Happy birthday, son. Can you be seven years old already?
As I write this, I’m sitting outside your bedroom, peering in from time to time and issuing reminders that you should be in your bed and quiet - NOW. It’s been a big day, and you’re currently too tired to sleep. It’s one of your many conundrums: you easily get too tired to sleep, too hungry to eat, or too lonely to smile.
I’ve learned from you that logic isn’t always the deciding factor in children’s choices. I no longer depend on the fallout from your decisions to teach you. You learn by different pathways.
And oh, what pathways they are.
Sometimes you seem just hopelessly distant, unconnected from the world around you. You almost never know where your shoes are. Favorite toys are left outside to get ruined in the rain. Money slips through your fingers at an alarming rate. And then you’ll say something to me, some offhand remark, and amaze me again with your keen observations. Just a moment ago, you sat up in bed and asked me,
”Mama, why do cats rub up against things with the sides of their faces?” You nosed your headboard in a perfect imitation of Claire, “Like that.” I’m looking it up now, because I really don’t know why. I’d never really noticed. It turns out there are scent glands there, in their jowls. I’ll tell you about it tomorrow, but tonight I whispered,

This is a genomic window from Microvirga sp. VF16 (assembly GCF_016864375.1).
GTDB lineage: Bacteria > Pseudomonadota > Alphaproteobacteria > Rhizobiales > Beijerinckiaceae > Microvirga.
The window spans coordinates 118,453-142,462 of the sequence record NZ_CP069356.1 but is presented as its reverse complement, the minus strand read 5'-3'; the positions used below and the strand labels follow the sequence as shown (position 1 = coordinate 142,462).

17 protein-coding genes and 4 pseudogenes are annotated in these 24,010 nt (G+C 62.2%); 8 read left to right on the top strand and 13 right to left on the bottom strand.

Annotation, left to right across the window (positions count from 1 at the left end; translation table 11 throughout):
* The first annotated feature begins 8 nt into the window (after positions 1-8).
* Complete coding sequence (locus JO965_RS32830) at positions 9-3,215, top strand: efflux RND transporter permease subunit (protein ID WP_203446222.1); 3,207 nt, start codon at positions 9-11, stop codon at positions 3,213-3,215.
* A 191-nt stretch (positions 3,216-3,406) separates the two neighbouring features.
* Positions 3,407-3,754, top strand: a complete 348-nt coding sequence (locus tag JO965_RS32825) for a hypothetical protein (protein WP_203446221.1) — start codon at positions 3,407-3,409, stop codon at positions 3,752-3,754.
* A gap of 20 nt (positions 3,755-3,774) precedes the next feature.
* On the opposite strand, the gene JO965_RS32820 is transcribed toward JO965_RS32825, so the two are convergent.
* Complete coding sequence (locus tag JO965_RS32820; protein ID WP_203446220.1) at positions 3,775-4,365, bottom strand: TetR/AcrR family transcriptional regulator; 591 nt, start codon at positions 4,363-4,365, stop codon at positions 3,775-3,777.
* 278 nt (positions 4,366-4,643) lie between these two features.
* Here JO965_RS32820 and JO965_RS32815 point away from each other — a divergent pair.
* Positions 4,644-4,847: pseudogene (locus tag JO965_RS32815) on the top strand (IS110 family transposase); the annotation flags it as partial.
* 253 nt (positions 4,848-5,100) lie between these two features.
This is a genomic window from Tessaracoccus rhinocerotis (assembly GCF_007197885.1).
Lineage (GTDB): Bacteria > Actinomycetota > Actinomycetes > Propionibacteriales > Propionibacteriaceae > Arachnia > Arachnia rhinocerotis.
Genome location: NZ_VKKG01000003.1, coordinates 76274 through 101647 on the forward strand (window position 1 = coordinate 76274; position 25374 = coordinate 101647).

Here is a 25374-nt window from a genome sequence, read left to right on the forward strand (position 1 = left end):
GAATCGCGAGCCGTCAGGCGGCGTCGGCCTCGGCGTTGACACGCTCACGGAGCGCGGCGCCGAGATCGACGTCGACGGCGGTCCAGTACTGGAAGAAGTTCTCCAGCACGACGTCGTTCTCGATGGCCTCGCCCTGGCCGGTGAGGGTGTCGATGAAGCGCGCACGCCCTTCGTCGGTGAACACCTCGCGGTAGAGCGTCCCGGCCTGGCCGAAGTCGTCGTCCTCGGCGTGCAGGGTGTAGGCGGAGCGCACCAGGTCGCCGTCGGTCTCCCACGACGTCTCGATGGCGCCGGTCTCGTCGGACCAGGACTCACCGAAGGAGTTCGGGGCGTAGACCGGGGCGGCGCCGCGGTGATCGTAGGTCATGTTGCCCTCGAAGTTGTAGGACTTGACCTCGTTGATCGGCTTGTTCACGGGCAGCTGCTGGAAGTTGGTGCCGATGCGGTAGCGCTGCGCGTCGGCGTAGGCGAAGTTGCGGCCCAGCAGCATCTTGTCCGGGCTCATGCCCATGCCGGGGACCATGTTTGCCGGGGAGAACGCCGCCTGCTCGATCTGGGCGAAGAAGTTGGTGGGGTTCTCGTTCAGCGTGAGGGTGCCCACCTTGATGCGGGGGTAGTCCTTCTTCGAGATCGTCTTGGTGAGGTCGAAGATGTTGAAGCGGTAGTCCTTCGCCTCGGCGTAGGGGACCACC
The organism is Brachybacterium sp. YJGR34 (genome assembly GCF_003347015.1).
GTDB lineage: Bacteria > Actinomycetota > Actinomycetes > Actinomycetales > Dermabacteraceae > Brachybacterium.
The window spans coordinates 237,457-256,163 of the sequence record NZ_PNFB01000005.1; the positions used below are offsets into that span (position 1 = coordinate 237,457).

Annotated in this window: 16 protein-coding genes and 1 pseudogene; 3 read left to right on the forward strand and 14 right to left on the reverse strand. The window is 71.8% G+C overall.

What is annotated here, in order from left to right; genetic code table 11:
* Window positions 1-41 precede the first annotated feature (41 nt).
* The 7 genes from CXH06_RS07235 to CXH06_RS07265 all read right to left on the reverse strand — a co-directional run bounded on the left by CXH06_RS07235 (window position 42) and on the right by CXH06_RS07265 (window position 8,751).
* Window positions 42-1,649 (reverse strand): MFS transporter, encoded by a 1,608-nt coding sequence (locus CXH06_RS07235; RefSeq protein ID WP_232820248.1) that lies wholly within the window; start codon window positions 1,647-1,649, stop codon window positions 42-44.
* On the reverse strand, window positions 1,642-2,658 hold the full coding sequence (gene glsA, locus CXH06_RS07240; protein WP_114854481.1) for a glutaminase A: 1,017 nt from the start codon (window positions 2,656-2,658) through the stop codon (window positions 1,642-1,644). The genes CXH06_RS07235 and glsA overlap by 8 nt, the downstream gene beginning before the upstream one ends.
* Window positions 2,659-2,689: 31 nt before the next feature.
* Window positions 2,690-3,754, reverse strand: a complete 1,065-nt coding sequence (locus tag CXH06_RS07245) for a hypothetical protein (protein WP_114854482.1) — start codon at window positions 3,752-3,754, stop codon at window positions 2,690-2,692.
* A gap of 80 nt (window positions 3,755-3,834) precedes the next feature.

”Shhhhh. Quiet, honey. Go to sleep.”
It’s just so you – the mundane facts of the day wash over you, unnoticed, while tiny jewels of information are snagged in your hands, gripped tightly and turned over and over in your wondering gaze.
You are different than your brothers, and sometimes I fear that my bewildered confusion looks to you like disapproval. I hope you know that I think you’re perfect. You’re such a different shape of perfect that I don’t always know what to do with you. I’m trying to grow up to be the mother you need. I wish I was more sure of myself, more capable and effective as your parent. I’m trying. But I hope you know that I know – you’re perfect.
The other day we were talking about dragonflies. They’re my favorite insect, with their jeweled colors, their translucent wings.
“And they’re not only beautiful,” I said, “but you see them on the very best days. Like when we went strawberry picking, or when we ride our bikes to the dog park.” You listened to me with that look you get, the faintly unfocused set of your eyes that tells me you’re not seeing what’s before you. You were viewing a movie in your head of a dragonfly. You nodded slowly.
”Yeah…and what I like is how they fly. They don’t fly like most things, just bzzzzzzz,” you demonstrated the ordinary flight pattern with your hand. It flew a path in front of your eyes, dipping slightly. “Dragonflies go ZIP,” your hand flew from left to right, then stopped and hung there, “and then they stop and just…HOVER, then they ZIP away. You never know where a dragonfly will go.”
I nodded in agreement, and touched my nose to the bristle of the hair that swirls in a cowlick on the crown of your head.
You are MY dragonfly, sweet son, and I can’t wait to see where you will go.